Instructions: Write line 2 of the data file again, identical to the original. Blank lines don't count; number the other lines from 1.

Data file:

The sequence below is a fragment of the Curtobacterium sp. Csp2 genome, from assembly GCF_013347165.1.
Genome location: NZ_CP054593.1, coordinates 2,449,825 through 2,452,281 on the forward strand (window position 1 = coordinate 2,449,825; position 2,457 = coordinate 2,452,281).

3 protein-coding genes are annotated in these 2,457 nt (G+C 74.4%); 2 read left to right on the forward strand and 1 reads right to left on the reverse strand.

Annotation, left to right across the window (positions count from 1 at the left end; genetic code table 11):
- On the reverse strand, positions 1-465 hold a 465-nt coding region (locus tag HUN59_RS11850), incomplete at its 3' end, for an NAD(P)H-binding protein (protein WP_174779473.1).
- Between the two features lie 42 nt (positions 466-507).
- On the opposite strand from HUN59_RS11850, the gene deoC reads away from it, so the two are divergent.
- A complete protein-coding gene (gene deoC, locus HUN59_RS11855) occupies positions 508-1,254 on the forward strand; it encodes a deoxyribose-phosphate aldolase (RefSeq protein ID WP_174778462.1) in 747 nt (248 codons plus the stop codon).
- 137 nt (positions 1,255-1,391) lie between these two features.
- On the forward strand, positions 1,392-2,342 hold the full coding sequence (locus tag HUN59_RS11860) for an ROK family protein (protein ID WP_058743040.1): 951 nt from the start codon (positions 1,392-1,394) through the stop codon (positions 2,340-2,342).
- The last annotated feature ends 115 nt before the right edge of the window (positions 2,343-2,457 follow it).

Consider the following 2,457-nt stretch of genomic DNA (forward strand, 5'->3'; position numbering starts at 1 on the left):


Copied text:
Genome location: NZ_CP054593.1, coordinates 2,449,825 through 2,452,281 on the forward strand (window position 1 = coordinate 2,449,825; position 2,457 = coordinate 2,452,281).